In Wing Chun the step and slide is the only footwork used (when not switching leads), it’s believed that the skip step contains inherent risks and loss of speed.  I agree that there are risks to the motion, but this should not be enough reason to eliminate it from your training.

I’ve been doing some Silat training and have found the skip step to be very useful in Chi Sao.  Using it allows you to hook the lead foot, and shift the angle of your stance.  An interesting result that’s worth playing with.

Wing Chun as a Soft Art

Ip Man

Believe it or not but I’ve come to realize that a lot of Wing Chun is, what I would consider, a soft art.  Attacking the center-line is a “big” concept in Wing Chun, and when you’re not attacking your developing an opening for an attack.  This makes for a very “hard” style of WC at a lot of schools, and creates very competitive Chi Sao.  Two people with arms  flexed tightly as possible, pushing against each other.

During Chi Sao, a common defense to an attack is  to project your defense toward your opponents center, a Tan that turns into a Bil, for example (for a cross arm attack).  This makes many beginners feel that you always need to project forward, but all rules are meant to be broken.

When Chi Saoing with less experienced students, the Lap Sao (pulling the cross arm) is shocking.  I see people leaning into Chi Sao, bigger people like to do this to control the exercise, step to the corner and Lap, and if you’re up for it don’t forget your Chi Gerk (sweep the leg Johnny).  Remember that “soft” does not mean slow, to often I see soft movement being done slow.  If your partner is already being aggressive enough to lean into you, you’re not going to get away with doing this slow.

A nice firm push can set up a pull.  Push, pull, strike.  Don’t be afraid to turn your body,  “face their center-line” is more like a guideline then a rule.  If you find your getting a lot of pressure from any direction, consider redirection to create an opportunity.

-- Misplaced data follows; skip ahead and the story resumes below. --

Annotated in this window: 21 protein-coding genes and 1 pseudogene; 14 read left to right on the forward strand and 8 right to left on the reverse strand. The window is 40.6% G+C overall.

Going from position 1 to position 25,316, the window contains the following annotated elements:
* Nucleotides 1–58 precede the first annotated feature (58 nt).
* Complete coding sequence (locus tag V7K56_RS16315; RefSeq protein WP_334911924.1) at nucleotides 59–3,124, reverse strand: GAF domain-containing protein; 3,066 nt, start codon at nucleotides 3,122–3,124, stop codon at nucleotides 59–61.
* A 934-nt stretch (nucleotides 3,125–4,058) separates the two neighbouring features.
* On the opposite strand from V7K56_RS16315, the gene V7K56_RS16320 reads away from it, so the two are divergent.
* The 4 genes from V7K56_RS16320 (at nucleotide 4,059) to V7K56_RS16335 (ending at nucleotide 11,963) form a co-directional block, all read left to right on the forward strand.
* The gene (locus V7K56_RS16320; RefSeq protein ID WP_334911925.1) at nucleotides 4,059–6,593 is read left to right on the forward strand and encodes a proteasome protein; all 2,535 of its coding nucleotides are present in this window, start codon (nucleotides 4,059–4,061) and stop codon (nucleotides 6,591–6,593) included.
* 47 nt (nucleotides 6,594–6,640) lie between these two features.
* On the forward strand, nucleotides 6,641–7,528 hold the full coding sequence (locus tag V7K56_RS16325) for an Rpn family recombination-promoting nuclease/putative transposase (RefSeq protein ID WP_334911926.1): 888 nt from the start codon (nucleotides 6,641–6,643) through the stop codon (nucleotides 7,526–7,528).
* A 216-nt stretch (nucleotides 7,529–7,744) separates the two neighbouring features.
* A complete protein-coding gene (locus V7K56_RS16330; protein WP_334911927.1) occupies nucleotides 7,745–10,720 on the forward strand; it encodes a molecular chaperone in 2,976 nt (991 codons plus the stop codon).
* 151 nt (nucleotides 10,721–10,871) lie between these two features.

Switching Arts

I’ve found it takes about 2 years for me to get board with a martial art style.  I’m not sure what that’s all about.  Maybe it’s after about 2 years I’ve learned all the basics and now I’ve got to perfect those movements, which doesn’t hold my interest.

At some point I need to decide if I’m going to be OK with switching all the time.  I feel like I should take one art to “completion”, meaning learn all the techniques and forms (not necessarily perfect them).  Not really sure why I feel this way, it just seems to me as well rounded martial artists, I should have at least one “core” art.

The first 1-2 years is all the cool stuff, learning new techniques, and concepts.  Meeting new people and masters.  In all honesty, the first 1-2 years is also all the “easy” stuff.  At the same time dedication and commitment are part of the martial arts.  And if I ever want to teach again, I need to be much more dedicated to a single art.